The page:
Gov’t Has No Cash to Give, Premier Says

University Students Rally for Teachers

As tire-burning protests spread to the Royal University of Phnom Penh on Wednesday, Prime Mini­ster Hun Sen said his government is broke and cannot give raises to hundreds of striking teachers who have vowed not to work until their wages are substantially increased.

“We have no money at all,” he said during the ground-breaking ceremony for the Mekong River bridge project.

“Even if they strangled me and pulled out my fingernails, I would not know what to do,” the premier said, adding the problem would be solved only when the financial condition improved.

Teachers responded angrily to the statements, saying they felt ignored by the government. “The government should respond with a solution,” said Som Sophala, a teacher at Russei Keo High School. “We want a clear answer from the government.”

Meanwhile, more than 200 students from the university, the largest school in the capital, rallied in sympathy for striking teachers. The students burned tires at the university gates, sending inky black smoke onto the boulevard linking the Pochen­tong Airport to the capital.

The students threatened to march to the Council of Ministers today or Friday. “If the government ignores our demands, We will go on the march,” said Oum Sam An, a sociology student.

Teachers have been on strike since Jan 25, demanding a raise from about $15 to $315 a month, a more than 1,500 percent in­crease. The Council of Ministers offered a 20,000-riel (about $5) monthly “bonus” to teachers.

The prime minister said that the $5 bonuses are already costing the government money it doesn’t really have. The bonuses would require more money each month than the government’s “reserves” can handle, he said. “So we have to cut 70 percent of the government officials’ salaries in order to maintain the reserve budget,” Hun Sen said.

The government proposed Friday to cut the salaries of top officials by 70 percent to close the income gap between them and the teachers but did not offer a raise. Some officials make more than $2,000 a month. The offer was rejected by the teachers.

Students have repeatedly ex­pressed support for their instructors and have complained that most teachers, busy with other part-time jobs, do not have time to properly prepare for classes.

On Monday, Institute of Tech­nology students rallied and burned tires in support of their teachers, although their teachers should be returning to work today because their program is controlled by the French government.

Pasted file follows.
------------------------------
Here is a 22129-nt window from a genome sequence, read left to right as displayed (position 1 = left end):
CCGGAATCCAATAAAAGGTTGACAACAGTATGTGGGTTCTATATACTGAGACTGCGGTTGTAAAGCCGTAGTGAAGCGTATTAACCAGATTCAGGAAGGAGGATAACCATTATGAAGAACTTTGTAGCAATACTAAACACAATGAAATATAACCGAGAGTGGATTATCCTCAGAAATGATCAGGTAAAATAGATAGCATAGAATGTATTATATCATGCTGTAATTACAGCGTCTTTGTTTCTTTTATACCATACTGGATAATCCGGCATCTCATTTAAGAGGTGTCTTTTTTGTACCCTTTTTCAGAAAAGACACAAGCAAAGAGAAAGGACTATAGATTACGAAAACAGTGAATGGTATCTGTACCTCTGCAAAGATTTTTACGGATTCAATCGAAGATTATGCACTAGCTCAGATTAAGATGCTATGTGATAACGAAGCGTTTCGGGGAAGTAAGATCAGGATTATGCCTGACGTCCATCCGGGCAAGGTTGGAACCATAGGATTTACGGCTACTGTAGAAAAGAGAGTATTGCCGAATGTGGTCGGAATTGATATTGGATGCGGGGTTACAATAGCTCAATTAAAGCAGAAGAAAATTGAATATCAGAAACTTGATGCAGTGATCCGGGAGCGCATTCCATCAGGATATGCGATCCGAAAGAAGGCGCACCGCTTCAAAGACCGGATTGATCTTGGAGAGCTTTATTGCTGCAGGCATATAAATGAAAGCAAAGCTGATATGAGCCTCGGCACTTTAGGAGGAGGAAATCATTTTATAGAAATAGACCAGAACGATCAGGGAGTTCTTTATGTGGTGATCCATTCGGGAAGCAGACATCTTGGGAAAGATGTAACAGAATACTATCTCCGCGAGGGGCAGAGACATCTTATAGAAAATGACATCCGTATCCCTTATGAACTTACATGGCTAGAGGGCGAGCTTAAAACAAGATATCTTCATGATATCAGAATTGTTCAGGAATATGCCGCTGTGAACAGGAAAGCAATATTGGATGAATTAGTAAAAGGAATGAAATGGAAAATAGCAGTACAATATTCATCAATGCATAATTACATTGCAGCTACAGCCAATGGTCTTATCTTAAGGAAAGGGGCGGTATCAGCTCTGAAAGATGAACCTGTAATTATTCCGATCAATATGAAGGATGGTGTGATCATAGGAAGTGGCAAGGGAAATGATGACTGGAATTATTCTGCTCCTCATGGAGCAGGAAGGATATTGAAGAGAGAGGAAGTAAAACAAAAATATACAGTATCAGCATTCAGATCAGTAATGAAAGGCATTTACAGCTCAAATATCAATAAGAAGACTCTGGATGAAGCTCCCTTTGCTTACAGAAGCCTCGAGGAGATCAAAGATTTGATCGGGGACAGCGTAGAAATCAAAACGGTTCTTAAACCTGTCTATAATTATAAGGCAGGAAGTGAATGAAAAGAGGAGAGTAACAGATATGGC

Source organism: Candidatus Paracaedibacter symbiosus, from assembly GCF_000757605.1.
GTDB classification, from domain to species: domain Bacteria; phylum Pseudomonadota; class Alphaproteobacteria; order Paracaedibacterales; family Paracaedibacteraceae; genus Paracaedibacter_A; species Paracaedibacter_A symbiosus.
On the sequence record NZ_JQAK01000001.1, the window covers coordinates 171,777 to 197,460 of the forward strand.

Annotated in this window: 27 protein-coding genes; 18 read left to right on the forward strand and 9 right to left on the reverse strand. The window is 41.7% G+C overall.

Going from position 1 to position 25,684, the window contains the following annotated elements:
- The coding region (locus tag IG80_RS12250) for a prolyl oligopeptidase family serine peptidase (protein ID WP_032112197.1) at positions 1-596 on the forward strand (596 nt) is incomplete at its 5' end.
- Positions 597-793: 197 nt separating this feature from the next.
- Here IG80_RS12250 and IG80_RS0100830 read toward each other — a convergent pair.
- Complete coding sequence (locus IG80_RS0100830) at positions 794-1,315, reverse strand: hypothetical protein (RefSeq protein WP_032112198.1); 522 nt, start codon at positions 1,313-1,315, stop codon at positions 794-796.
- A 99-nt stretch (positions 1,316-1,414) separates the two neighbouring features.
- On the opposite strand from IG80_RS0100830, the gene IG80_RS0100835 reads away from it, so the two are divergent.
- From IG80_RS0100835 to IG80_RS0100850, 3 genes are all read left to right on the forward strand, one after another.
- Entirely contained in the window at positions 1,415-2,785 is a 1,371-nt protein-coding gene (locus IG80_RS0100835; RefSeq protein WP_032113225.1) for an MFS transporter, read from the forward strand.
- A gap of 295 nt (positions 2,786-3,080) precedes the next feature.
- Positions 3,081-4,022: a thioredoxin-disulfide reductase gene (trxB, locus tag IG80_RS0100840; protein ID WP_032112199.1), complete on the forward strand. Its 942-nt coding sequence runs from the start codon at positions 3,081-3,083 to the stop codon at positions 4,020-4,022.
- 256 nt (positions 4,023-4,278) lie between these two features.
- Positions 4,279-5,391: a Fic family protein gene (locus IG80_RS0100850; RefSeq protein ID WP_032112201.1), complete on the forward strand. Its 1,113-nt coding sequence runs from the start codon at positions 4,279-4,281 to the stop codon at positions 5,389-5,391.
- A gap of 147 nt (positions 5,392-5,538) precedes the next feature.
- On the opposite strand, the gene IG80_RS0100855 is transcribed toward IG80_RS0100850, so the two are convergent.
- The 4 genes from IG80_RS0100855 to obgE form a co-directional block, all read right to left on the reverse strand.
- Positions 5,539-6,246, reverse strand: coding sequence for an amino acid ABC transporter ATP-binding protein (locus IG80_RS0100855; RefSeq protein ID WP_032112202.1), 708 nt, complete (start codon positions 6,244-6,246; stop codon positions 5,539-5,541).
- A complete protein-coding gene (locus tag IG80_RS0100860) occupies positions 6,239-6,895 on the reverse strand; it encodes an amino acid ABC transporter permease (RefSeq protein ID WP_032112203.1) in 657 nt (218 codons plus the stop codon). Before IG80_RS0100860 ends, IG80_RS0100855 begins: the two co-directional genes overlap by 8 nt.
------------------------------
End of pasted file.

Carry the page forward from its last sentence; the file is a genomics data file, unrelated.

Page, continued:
Teachers said the students validate their efforts. “Our strike is stronger because it is supported by the students,” said Ly Phat­sem, professor of math at the Royal University of Phnom Penh.

At Sisowath High School, teachers sitting outside Wednes­day said they would continue to strike even though they know the government does not have any money to pay for raises. And teachers at Yukhonthor High School said their strike was still on because they could not survive on what they’re paid them.

“Our salary is spent in only five days,” said math teacher Ra Vuth. “Electricity, water, gasoline, food for our families, have all gone up.”

Hun Sen apologized to the teachers and said that if the government had the money, then their salaries would be higher.

“The main problem is that we have no money,” Hun Sen said. “I talked to [Finance Minister] Keat Chhon and checked with the National Treasury, and they replied that we have no money.”

He said international donors could be no help either. “If we requested loans…just to raise salaries of civil servants, they would reject it.”

Teacher representatives met with Tol Lah, the education minister, on Tuesday with no result.

The protests, in their second week, have been peaceful, with students and teachers burning tires and waving placards. How­ever, some teachers say they had been threatened by their bosses.

It is unclear how many teachers remain on strike. Teachers in at least 12 provinces were on strike at some point, according to reports gathered by local rights group, Licadho.

(Additional reporting by news services)


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